Pete Brend, managing director of Saunton Sands Hotel on the north Devon coast, reveals all
Pete, his wife Kelly and their kids had what must have been one of the weirdest and best lockdowns in the UK. The family spent three months living alone in the 92-bedroom Art Deco Saunton Sands Hotel, with three miles of world-class beach, an indoor and outdoor pool, a huge glamorous dining room, spa, gym, putting green and playroom at their disposal during that never-ending spell of sunny days.
‘Beyond the huge uncertainty over what was going to happen to the business and whether we’d get ill, I really appreciated those three months off with the family,’ says Pete.
‘After the initial stress I started to feel confident that as soon we opened again we’d gain momentum and that things would take off in the South West, and they have – it’s been incredible.’
Saunton Sands Hotel has been fully occupied since it opened in July. ‘Things are looking rosy until the end of October,’ says Pete.
‘We’re in a bubble here in Devon and Cornwall; it’s different to London where lots of hotels are not going to open until the autumn because only five per cent of their customers are domestic travellers. We’re getting job applications from people who’ve worked for years at The Savoy and The Ritz – they don’t know what will happen to their jobs and want to escape the city.’
What’s it been like running a hotel during a pandemic?
‘I haven’t had any time with the kids for about six weeks and I feel guilty about that, but you have to do what you have to do.
‘It’s been like starting a business from scratch – at first we were completely unsure of how many staff we’d need. The furlough scheme really helped – both because it looked after the staff and also because if we’d laid everyone off it would have taken up to now to recruit enough people to even operate at 50 per cent occupancy.’
In what ways is the hotel experience now different for guests?
‘The spacing is different – in addition to our already large restaurant we’ve turned the Terrace Lounge into restaurant space, so now most of the ground floor of the hotel (apart from the bar) is restaurant.
‘The interaction and the service you can provide is also different as it has to be ‘minimal touch’. You can engage in a verbal way but no one wants you within two metres of them and when you’ve been schooled in old fashioned hospitality and service you have to retrain yourself – you can’t just top up a customer’s glass or move their chair for them.
‘However, the customer comment we receive all the time is how amazed they are that we’ve been able to make the experience feel as normal as it does.’
Other restaurants have reported that customers are more tense and tricky than usual. Have you noticed that?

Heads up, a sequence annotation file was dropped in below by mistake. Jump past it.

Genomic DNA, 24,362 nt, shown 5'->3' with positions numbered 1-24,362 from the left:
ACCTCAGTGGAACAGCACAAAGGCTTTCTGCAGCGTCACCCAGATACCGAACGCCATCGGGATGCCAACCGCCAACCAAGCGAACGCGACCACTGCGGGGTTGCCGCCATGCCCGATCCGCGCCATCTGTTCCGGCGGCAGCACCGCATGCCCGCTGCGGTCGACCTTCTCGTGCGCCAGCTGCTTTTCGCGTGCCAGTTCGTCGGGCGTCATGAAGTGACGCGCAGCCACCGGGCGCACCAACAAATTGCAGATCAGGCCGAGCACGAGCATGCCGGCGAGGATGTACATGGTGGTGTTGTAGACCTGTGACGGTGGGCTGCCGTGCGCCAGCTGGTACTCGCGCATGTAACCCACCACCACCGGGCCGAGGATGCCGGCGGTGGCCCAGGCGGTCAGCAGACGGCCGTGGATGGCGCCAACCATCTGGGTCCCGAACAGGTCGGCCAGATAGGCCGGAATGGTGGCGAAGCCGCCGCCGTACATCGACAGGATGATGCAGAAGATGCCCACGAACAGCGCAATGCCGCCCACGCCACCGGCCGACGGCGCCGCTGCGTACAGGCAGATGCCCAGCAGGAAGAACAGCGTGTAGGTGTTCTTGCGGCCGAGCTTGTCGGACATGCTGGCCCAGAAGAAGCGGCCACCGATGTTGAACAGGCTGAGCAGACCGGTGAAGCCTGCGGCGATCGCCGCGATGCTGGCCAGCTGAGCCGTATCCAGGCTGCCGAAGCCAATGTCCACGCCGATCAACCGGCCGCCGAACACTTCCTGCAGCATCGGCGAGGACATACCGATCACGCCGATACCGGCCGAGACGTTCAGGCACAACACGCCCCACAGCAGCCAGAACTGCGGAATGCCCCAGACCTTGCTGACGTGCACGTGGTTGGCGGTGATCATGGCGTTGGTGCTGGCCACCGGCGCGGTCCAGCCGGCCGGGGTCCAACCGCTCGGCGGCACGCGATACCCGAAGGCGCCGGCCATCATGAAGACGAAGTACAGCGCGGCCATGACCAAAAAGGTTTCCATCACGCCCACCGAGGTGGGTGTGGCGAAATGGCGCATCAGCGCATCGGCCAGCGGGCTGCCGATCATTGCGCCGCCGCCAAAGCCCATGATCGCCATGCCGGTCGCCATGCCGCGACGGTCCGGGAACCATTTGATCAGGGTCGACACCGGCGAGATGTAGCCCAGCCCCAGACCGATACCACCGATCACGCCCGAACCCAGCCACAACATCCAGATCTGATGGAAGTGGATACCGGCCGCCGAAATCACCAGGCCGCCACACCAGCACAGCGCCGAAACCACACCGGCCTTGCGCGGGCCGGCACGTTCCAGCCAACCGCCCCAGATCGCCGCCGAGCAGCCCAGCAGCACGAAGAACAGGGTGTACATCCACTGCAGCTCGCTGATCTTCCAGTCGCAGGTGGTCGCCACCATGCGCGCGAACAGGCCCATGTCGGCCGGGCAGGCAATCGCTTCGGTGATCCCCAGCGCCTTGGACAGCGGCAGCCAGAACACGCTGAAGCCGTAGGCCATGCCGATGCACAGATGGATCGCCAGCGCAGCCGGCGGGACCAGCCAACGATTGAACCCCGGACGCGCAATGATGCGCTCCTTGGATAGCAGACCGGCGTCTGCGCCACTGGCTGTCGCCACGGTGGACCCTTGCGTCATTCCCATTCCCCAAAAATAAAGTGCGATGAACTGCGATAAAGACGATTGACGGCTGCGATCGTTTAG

‘Not at all, although there are two distinct camps of customers: those who have suffered from or had contact with the virus – they’re very critical and analyse everything you do – and those who don’t seem to have any worries about it at all.
‘The most difficult part is that you have to police the second group when they visit in multiple household groups. Groups of only two households can be together at any time, but the legislation is a bit silly as two different households can sit together for breakfast and then they can each sit with different households for lunch and dinner – it doesn’t make any sense at all.
‘People want to stand and mingle at the bar and you have to say ‘Sorry you can’t do that,’ and tell them they have to be in blocks of two households here and two households there. It can get a bit ridiculous.’
When restaurants reopened there was worry that the food supply chain wouldn’t be able to cope, has that affected the hotel?
‘The supply chain still hasn’t really settled down for ingredients – you can’t guarantee that you’ll be able to get the same things each week.
‘We’ve adjusted our menus to keep the same ethos but made them a bit simpler and shorter. We took out some of the intricacies but kept the flavour and quality. There’s still a lot of choice, though.
‘The number one issue is meat quality: because abattoirs have been closed, none of the meat has been hung long enough for it to be as tender as it could be – and it’s the same from every supplier.’
Is your front of house team wearing PPE?
‘There’s no rule that serving staff need to wear a mask – and we didn’t until two weeks ago when the guidance changed about having to wear masks in public areas and corridors. All our staff multitask and are moving through different areas the whole time, so rather than them taking masks on and off they now wear them constantly.
‘It’s very sweaty though – especially when you’re walking huge distances across the spaced out restaurant. Our team wear Fitbits and where they used to average 22,000 steps a day, they now do 46,000 – they’re losing weight and are tired.
‘Customers can help us by making sure they order everything they want at one time – we don’t mind if they order eight croissants and a jug of orange juice with their full English in the morning – as long as they order it all at once so we can minimise the amount of walking we have to do.’